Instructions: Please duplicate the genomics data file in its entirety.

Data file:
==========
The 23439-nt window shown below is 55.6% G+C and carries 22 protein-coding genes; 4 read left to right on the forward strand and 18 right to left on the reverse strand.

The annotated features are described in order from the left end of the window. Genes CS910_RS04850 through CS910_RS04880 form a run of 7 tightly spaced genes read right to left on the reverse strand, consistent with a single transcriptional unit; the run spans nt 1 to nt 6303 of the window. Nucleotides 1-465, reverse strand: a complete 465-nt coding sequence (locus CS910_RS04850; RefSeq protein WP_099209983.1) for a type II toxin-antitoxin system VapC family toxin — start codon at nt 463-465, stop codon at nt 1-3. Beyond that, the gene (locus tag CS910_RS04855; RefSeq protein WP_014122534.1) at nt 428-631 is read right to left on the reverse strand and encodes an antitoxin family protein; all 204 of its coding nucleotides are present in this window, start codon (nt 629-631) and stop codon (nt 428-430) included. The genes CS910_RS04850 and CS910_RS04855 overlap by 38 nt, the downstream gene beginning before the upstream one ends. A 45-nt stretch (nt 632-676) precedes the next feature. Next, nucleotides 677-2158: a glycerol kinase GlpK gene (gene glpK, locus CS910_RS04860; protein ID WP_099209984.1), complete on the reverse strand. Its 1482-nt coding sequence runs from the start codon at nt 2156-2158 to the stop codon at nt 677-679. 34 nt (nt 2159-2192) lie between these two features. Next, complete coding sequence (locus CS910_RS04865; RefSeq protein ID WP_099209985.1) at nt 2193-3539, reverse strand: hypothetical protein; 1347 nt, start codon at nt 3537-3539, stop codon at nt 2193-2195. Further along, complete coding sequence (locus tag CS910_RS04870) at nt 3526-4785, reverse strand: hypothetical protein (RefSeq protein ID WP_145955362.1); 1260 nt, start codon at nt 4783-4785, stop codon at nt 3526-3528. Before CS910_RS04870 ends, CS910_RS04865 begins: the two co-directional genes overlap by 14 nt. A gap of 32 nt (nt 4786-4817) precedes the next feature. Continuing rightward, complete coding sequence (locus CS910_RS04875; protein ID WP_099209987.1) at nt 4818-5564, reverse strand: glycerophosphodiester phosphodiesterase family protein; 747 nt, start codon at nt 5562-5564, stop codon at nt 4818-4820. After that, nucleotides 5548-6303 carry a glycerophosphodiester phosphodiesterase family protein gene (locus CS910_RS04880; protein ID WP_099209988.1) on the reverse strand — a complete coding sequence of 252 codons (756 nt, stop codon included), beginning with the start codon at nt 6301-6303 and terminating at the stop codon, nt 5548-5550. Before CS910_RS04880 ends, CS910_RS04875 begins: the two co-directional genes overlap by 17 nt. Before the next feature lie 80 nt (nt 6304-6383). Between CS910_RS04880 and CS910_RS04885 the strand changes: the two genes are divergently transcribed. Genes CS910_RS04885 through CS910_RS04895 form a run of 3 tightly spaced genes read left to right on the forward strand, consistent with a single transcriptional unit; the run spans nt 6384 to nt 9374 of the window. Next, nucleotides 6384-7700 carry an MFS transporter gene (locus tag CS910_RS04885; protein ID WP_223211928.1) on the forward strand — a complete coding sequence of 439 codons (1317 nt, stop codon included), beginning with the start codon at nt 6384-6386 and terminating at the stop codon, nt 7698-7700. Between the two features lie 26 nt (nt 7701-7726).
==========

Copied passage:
The 23439-nt window shown below is 55.6% G+C and carries 22 protein-coding genes; 4 read left to right on the forward strand and 18 right to left on the reverse strand.

The annotated features are described in order from the left end of the window. Genes CS910_RS04850 through CS910_RS04880 form a run of 7 tightly spaced genes read right to left on the reverse strand, consistent with a single transcriptional unit; the run spans nt 1 to nt 6303 of the window. Nucleotides 1-465, reverse strand: a complete 465-nt coding sequence (locus CS910_RS04850; RefSeq protein WP_099209983.1) for a type II toxin-antitoxin system VapC family toxin — start codon at nt 463-465, stop codon at nt 1-3. Beyond that, the gene (locus tag CS910_RS04855; RefSeq protein WP_014122534.1) at nt 428-631 is read right to left on the reverse strand and encodes an antitoxin family protein; all 204 of its coding nucleotides are present in this window, start codon (nt 629-631) and stop codon (nt 428-430) included. The genes CS910_RS04850 and CS910_RS04855 overlap by 38 nt, the downstream gene beginning before the upstream one ends. A 45-nt stretch (nt 632-676) precedes the next feature. Next, nucleotides 677-2158: a glycerol kinase GlpK gene (gene glpK, locus CS910_RS04860; protein ID WP_099209984.1), complete on the reverse strand. Its 1482-nt coding sequence runs from the start codon at nt 2156-2158 to the stop codon at nt 677-679. 34 nt (nt 2159-2192) lie between these two features. Next, complete coding sequence (locus CS910_RS04865; RefSeq protein ID WP_099209985.1) at nt 2193-3539, reverse strand: hypothetical protein; 1347 nt, start codon at nt 3537-3539, stop codon at nt 2193-2195. Further along, complete coding sequence (locus tag CS910_RS04870) at nt 3526-4785, reverse strand: hypothetical protein (RefSeq protein ID WP_145955362.1); 1260 nt, start codon at nt 4783-4785, stop codon at nt 3526-3528. Before CS910_RS04870 ends, CS910_RS04865 begins: the two co-directional genes overlap by 14 nt. A gap of 32 nt (nt 4786-4817) precedes the next feature. Continuing rightward, complete coding sequence (locus CS910_RS04875; protein ID WP_099209987.1) at nt 4818-5564, reverse strand: glycerophosphodiester phosphodiesterase family protein; 747 nt, start codon at nt 5562-5564, stop codon at nt 4818-4820. After that, nucleotides 5548-6303 carry a glycerophosphodiester phosphodiesterase family protein gene (locus CS910_RS04880; protein ID WP_099209988.1) on the reverse strand — a complete coding sequence of 252 codons (756 nt, stop codon included), beginning with the start codon at nt 6301-6303 and terminating at the stop codon, nt 5548-5550. Before CS910_RS04880 ends, CS910_RS04875 begins: the two co-directional genes overlap by 17 nt. Before the next feature lie 80 nt (nt 6304-6383). Between CS910_RS04880 and CS910_RS04885 the strand changes: the two genes are divergently transcribed. Genes CS910_RS04885 through CS910_RS04895 form a run of 3 tightly spaced genes read left to right on the forward strand, consistent with a single transcriptional unit; the run spans nt 6384 to nt 9374 of the window. Next, nucleotides 6384-7700 carry an MFS transporter gene (locus tag CS910_RS04885; protein ID WP_223211928.1) on the forward strand — a complete coding sequence of 439 codons (1317 nt, stop codon included), beginning with the start codon at nt 6384-6386 and terminating at the stop codon, nt 7698-7700. Between the two features lie 26 nt (nt 7701-7726).